There are times when you read a film synapsis and you just know there is going to be something special about it. There is an equal amount of intrigue and ridiculousness attached, and your curiosity wants to jump head first into viewing. Dear Dictator was exactly what I hoped it would be. The writing and director team of Lisa Addario and Joe Syracuse captured the perfect mismatch of rebellious teen comedy and political farce.

As part of a Social Studies project, Tatiana (Odeya Rush) must write a letter to an influential figure she admires. In true rebel fashion, she decides to write to loathsome dictator General Anton Vincent (Michael Caine). The friendship grows based on their shared distrust of the world around them, and when General Anton is ousted due to a coup d’etat he seeks refuge in the only place he feels safe, suburban Savannah with Tatiana.

 Images provided by Cinedigm

Images provided by Cinedigm

The initial connection between these two characters is set up from the very beginning, in one of the most fun openings in a teen comedy. The audience understands what type of movie Dear Dictator is and we are thankful for it. The tone early on means that you know you’rr in for an entertaining ride. This doesn’t change the fact, however, that the film still is full of surprises.

One of the best surprises is how wonderful Caine is in this film. Most film goers can list off a handful of his films within seconds, with each one consisting of a smooth and debonair character. Even as deplorable dictator, Caine finds a way to be awkward and oblivious in Dear Dictator. A tyrannical character like this not only adds humor but also a new dimension to the film, as well as Caine himself. It’s an interesting take on a character like this, yet it doesn’t make what he’s doing in his home country any less horrible. It’s a nice balance, one that you can sense Addario and Syracuse spent respectful time on to get right.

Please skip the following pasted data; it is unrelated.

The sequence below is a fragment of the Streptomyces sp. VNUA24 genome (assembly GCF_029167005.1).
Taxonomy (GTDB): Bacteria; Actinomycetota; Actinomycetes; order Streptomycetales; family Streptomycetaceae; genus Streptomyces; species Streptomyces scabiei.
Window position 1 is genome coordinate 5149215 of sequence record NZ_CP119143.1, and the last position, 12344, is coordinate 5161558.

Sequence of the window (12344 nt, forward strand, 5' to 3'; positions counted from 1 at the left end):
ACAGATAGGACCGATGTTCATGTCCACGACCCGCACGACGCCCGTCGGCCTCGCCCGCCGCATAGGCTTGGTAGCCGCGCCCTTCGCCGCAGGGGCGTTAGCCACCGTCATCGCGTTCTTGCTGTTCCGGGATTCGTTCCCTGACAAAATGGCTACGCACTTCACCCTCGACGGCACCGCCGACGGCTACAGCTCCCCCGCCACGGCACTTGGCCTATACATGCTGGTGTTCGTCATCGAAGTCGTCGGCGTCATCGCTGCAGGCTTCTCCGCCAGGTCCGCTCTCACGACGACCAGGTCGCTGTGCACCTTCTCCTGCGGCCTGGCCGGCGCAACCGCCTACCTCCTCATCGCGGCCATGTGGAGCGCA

There is an element of playing with perception, what we assume to be reality when it’s quite often just a skewed version of the truth. There are several characters who are self-absorbed, and when that’s addressed it brings about new perceptions of the world around them. This is not limited to the suburban life of Tatitana with her mother Darlene (Katie Holmes) or the complicated relationship she has with her friend Denny (Jackson Beard), but also with Anton and his place in the world. It happens in a ridiculous fashion, but never for too long. Our inner demons and heroines are also present, even if we try to package them in conflicting containers.

The splendor of modern-day teen movies like Dear Dictator is the evolution they present in the genre. There will always be elements of the heart-warming films that solidified the genre from the 80s, but they also allow for modernization into our crazy world of the 21st century. It sounds like it should be an easy creation, but in reality finding that balance between homage and contemporary isn’t an easy equilibrium to be found. That’s what’s so enjoyable about this film. 

 Images provided by Cinedigm

Images provided by Cinedigm

Yet, the satisfaction isn’t just about the well-advancing story, it’s also in the actors themselves. We’ve already mentioned how brilliant Caine is in this off-kilter role, but I also have to mention the supporting adult characters. Growing up in the 90s, my teen soul mates have been portrayed by Holmes, Seth Green, and Jason Biggs, and its great to see them in teen comedies again. They do add an element that ties multiple generations to this film, but they also know how to handle a well-done teen film. For this audience member, it was a nice nod to where we have been and where we might be headed.

Dear Dictator is not your typical teen comedy, and deserves proper attention as a great film. Under the surface there are elements of finding the truth within yourself and not being afraid to express that, but also a healthy dose of comedic charade. It’s not hard to have fun with this film, and in our current state they are a blessing. 

Dear Dictator is available on DVD and Blu-Ray on April 24th.


Written by Lisa Mejia
Images provided by Cinedigm